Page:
You have very little room for characterisation. Keep this in mind when creating you babies. Try to make their voices as distinct as possible to still create well-rounded characters.
THIS ALSO MEANS:
You should keep your cast as small as possible. Very few or no side characters makes expanding on the mains easier.
Keep your world simple or well known. A recurring world, like horrible government lead corruptly has been done to death. Use this, or any other overdone world, as a basis for your own. BUT don’t just copy a pre-existing world. Add a few elements to make it your own.
Otherwise, 2016 earth is bad enough for a dystopian or horror story!
Subplots only add length in the case of short stories. If you want to add something similar, make it practically resolved at the start of the story.
E.g, have two characters kiss at the start of the story.
This will add stakes, without too much extra length.
Exposition is unnecessary. If there is a story type where you need to start in the middle of the action, it’s a short story (or flash fiction). This includes a romantic scene like kissing or first date in a romantic story. Start at (one of the most) interesting moments.
Your choice of words needs to be strong. Of course this also applies to regular, longer stories, but it is also immensely important in short stories, because the reader has no time to get invested in the story and characters. Short stories can be read in one, often short, sitting.
Add emotion, lots of it. Make your story as memorable as possible, because no one, besides you or possibly an editor, will spend long in your world and with your characters. They need to be as strong as possible. If you can make your reader cry or laugh out loud, bonus points. Strong emotions will add memorability (is that even a word?). This also gets people talking about your story and you as an author.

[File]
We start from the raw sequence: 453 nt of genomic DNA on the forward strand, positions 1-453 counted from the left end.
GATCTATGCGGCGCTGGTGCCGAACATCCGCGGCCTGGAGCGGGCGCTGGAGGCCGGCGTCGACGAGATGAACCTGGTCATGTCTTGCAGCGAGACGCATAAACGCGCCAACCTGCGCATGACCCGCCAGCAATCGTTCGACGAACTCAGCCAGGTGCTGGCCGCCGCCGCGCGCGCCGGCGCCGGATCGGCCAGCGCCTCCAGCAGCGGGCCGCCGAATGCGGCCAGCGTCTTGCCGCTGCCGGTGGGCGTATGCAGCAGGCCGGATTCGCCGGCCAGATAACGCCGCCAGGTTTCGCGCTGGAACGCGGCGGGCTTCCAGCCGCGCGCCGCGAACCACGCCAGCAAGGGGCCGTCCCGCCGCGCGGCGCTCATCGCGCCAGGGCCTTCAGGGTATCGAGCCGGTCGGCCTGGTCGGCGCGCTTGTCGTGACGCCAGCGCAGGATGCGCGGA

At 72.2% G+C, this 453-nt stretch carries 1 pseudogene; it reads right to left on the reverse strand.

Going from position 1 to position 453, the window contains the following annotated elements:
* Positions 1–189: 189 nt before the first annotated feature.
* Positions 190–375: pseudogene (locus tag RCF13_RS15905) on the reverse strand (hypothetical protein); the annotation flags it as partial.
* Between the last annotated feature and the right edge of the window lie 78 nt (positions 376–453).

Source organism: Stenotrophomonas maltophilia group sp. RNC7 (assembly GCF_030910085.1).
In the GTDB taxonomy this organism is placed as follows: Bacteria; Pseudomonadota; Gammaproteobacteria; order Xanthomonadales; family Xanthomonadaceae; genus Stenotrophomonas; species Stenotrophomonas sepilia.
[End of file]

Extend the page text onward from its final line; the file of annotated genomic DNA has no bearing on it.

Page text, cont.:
FINAL TIP: (for now, ask if you have any questions)
Short stories need planning. How much depends on you as the author and the story, but have a plan. Excess scenes stand out. A lot. They will distract from the important content. Readers dislike excess scenes.
Short stories are also amazing to practice planning and storytelling. Use this to your advantage.
That was it for today
Ask if you have any unanswered questions, I’d love to answer them and help you.
likes psychological horror movies. especially mind-fucks that catapult him into an existential crisis for the next few days. watches with an unbreakable poker-face. nothing fazes him. leaves the room at the first inconsistency and comes back grumbling five minutes later. the one who (usually) ends up holding kuroo's hand throughout the movie.
most jump-scares send him flying off the couch or into somebody's lap. always passionately rooting for the "final girl". the one who holds his hand over his eyes and peeks through his fingers. wants to eat popcorn but worries he'll choke. lately he's developed "jump-scare" senses so when he feels like one is coming, he covers his mouth.
eats everyone's popcorn. gets attached to the character who dies first. doesn't understand why a maniac would want to kill everyone with a chainsaw when there are more practical weapons. falls asleep during the climax of the movie. says that horror movies are perfect background noise for napping. only scared of good ghost horror movies. the one who leaves the lights in the hallway and the bathroom on.
loves horror movies of any kind, especially old-school slashers. guesses who will die and in which order ten minutes into the movie. snickers when people die. usually roots for the bad guy if they're well written. during intense, moments, he narrates the protagonist's thoughts in a deadpan - but funny - manner. the one who turns the lights off after bokuto.